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In-School Strategies Can Help with Students with Memory after TBI

Brain Injury Blog

In-School Strategies Can Help with Students with Memory after TBI

by Katherine Kimes, Ed.D., CBIS

Compensatory strategies help students with cognitive deficits 

There are many cognitive deficit issues that can challenge the education of the child or adolescent after acquired brain injury. These implications include memory loss, organizational problems, conceptual skills, problem-solving, the inability to multi-task, trouble concentrating or paying attention in the classroom, and word finding. Typically, most students with brain injury have inconsistent patterns of academic performance and/or uneven cognitive deficits. In order to provide the most pro-active learning environment for these students, teachers need to learn how to implement strategies that will help the child or adolescent learn to compensate for these deficits and surpass expectations.

Match student’s learning style with cognitive strategies

It is important to structure lesson plans and instruction based around the three types of learning styles.  These three learning styles include: 1) visual learners, 2) auditory learners and 3) tactile learners. Visual learners think in pictures and best learn from visual displays such as diagrams. Auditory learners learn best through verbal lectures, discussion and talking through things and ideas. Tactile learners are taught best through a hands-on approach. Now, based on these three learning styles it is important to develop strategies that can best address the multi-dimensional needs of a child or adolescent with brain injury so they can learn effectively.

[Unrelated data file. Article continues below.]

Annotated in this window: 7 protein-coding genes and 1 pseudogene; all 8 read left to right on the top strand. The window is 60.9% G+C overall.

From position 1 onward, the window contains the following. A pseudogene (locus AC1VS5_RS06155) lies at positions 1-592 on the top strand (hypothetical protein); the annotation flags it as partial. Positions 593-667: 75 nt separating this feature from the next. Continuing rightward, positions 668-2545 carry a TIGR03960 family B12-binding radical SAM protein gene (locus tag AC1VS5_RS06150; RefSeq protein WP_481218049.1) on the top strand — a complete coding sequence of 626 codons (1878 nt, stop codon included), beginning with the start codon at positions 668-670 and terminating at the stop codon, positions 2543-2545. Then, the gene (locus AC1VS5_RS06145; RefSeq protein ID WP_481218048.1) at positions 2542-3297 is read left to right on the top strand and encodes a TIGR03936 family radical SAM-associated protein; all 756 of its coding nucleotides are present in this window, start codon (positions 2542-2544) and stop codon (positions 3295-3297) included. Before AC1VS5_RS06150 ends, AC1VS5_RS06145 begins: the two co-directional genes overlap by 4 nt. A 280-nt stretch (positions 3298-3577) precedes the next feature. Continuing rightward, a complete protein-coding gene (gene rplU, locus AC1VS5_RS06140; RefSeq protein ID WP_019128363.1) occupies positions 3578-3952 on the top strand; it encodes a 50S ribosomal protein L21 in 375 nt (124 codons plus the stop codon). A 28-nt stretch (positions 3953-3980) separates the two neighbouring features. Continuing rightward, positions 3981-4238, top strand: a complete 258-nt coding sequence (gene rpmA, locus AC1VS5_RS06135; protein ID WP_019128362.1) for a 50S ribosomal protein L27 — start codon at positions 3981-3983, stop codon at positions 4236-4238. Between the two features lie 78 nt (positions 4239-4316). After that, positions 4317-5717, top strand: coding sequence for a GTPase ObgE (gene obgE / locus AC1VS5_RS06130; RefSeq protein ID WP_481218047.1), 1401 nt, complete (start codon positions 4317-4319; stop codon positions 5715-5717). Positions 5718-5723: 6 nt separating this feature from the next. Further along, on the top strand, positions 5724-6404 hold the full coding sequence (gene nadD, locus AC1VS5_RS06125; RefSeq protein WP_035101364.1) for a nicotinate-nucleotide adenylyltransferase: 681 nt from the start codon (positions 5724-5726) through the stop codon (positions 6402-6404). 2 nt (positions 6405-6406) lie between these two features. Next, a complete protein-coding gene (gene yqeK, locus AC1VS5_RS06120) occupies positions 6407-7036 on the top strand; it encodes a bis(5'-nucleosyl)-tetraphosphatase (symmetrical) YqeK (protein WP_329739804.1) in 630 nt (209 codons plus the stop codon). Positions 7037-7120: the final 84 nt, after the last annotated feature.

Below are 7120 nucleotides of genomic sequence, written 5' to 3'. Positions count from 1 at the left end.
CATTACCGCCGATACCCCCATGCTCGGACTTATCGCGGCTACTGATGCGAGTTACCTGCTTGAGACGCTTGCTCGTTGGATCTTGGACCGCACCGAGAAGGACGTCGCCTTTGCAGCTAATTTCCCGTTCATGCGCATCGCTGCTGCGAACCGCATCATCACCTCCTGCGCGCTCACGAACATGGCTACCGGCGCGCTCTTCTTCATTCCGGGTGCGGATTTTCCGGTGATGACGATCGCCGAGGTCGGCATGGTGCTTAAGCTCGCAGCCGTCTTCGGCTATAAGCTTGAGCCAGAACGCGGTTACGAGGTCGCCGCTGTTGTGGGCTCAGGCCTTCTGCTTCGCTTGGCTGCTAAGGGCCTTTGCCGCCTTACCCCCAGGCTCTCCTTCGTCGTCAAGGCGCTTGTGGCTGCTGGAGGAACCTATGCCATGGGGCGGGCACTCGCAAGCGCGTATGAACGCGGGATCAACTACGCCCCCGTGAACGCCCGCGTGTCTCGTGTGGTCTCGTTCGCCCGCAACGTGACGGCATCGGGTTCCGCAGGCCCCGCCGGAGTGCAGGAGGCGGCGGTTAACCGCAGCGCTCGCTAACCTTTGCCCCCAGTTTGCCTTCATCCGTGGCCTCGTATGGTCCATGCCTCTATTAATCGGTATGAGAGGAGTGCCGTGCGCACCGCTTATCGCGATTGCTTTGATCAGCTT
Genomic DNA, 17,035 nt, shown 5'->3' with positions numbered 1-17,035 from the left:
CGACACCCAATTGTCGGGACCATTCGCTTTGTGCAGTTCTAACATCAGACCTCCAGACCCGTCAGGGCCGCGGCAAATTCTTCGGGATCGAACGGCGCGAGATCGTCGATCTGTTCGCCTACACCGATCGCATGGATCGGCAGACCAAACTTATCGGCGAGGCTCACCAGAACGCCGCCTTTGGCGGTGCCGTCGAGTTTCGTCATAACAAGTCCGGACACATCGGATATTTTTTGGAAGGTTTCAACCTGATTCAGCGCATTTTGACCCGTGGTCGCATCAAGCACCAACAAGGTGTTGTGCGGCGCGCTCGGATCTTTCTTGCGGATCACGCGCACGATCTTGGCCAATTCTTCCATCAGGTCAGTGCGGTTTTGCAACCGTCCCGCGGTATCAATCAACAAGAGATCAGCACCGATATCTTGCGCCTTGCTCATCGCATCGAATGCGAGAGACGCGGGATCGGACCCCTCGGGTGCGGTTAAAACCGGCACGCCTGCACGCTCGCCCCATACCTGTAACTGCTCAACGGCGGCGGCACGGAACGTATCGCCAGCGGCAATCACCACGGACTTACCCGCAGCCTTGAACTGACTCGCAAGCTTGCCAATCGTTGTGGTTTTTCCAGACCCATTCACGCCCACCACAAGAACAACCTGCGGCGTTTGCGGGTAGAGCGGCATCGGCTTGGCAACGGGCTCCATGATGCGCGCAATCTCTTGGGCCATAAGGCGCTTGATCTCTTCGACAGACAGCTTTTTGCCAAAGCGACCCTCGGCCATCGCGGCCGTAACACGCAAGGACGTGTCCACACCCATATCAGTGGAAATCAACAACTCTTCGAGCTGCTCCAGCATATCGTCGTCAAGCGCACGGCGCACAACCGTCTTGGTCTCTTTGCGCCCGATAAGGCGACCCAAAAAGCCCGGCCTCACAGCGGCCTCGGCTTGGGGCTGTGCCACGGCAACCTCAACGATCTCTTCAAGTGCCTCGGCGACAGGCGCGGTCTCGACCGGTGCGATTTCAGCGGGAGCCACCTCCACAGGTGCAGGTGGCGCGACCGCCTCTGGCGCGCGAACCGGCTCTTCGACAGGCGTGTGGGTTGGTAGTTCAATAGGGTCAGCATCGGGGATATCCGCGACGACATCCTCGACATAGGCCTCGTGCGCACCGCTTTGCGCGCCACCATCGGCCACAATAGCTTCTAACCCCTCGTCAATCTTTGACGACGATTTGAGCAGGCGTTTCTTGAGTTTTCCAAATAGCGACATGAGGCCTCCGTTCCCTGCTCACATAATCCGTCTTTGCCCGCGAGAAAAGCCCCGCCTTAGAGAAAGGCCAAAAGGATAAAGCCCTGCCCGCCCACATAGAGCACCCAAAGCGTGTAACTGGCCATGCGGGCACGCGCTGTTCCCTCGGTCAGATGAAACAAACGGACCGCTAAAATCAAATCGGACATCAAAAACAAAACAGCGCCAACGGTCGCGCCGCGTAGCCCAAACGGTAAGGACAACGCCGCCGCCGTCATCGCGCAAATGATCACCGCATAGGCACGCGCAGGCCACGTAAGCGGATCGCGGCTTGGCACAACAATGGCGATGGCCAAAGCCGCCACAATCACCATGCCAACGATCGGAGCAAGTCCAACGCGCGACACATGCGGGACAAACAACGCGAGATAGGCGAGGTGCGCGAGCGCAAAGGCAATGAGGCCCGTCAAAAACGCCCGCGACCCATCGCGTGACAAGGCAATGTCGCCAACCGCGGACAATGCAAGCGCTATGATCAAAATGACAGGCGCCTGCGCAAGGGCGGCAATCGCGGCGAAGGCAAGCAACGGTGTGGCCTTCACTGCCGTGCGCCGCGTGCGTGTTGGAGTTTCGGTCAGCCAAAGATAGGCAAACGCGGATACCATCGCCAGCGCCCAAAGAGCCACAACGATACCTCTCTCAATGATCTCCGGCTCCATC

Most teachers ask how they can help these students learn strategies to help with memory issues. Teachers seek to find the answer in techniques can that be used to teach students with TBI strategies to compensate for these deficits.  These strategies are discussed below. 

Strategies to help with memory problems

A good first question to ask – “Is there a breakdown in memory?” If so, where is that breakdown? In order to form a memory, sensory processing must first occur. Teachers can help these children process sensory information by using different classroom strategies. Sensory information is encoded into short-term memory with the goal of storing short-term memory/information into long-term memory.

Strategies that the teacher can utilize to help with the child with memory problems and comprehension can include:

About the Author

Dr. Kimes is the President of ABI Education Services, LLC a consulting business that addresses the educational needs of children and adolescents with acquired brain injury (ABI).

October 2, 2012